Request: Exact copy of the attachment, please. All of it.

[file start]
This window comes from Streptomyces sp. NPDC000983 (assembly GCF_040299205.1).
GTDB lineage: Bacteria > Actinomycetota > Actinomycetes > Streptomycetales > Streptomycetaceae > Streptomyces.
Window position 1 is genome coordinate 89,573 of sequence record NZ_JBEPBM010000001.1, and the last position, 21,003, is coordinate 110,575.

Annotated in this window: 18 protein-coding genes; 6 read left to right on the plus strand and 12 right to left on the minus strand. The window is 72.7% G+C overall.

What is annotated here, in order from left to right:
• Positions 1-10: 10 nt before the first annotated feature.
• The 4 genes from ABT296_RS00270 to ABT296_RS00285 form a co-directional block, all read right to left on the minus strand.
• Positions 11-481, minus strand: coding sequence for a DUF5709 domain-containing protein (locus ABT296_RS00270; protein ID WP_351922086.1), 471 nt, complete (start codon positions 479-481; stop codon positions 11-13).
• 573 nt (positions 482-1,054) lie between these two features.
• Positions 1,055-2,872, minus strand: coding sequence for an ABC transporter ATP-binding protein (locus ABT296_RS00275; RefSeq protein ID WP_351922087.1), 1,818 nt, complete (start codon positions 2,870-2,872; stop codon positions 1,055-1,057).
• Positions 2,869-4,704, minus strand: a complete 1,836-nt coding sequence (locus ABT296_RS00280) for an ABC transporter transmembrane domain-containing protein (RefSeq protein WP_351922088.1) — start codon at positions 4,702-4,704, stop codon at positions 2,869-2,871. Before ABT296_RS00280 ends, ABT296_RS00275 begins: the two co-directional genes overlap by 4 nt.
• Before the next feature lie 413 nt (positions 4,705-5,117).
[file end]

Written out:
This window comes from Streptomyces sp. NPDC000983 (assembly GCF_040299205.1).
GTDB lineage: Bacteria > Actinomycetota > Actinomycetes > Streptomycetales > Streptomycetaceae > Streptomyces.
Window position 1 is genome coordinate 89,573 of sequence record NZ_JBEPBM010000001.1, and the last position, 21,003, is coordinate 110,575.

Annotated in this window: 18 protein-coding genes; 6 read left to right on the plus strand and 12 right to left on the minus strand. The window is 72.7% G+C overall.

What is annotated here, in order from left to right:
• Positions 1-10: 10 nt before the first annotated feature.
• The 4 genes from ABT296_RS00270 to ABT296_RS00285 form a co-directional block, all read right to left on the minus strand.
• Positions 11-481, minus strand: coding sequence for a DUF5709 domain-containing protein (locus ABT296_RS00270; protein ID WP_351922086.1), 471 nt, complete (start codon positions 479-481; stop codon positions 11-13).
• 573 nt (positions 482-1,054) lie between these two features.
• Positions 1,055-2,872, minus strand: coding sequence for an ABC transporter ATP-binding protein (locus ABT296_RS00275; RefSeq protein ID WP_351922087.1), 1,818 nt, complete (start codon positions 2,870-2,872; stop codon positions 1,055-1,057).
• Positions 2,869-4,704, minus strand: a complete 1,836-nt coding sequence (locus ABT296_RS00280) for an ABC transporter transmembrane domain-containing protein (RefSeq protein WP_351922088.1) — start codon at positions 4,702-4,704, stop codon at positions 2,869-2,871. Before ABT296_RS00280 ends, ABT296_RS00275 begins: the two co-directional genes overlap by 4 nt.
• Before the next feature lie 413 nt (positions 4,705-5,117).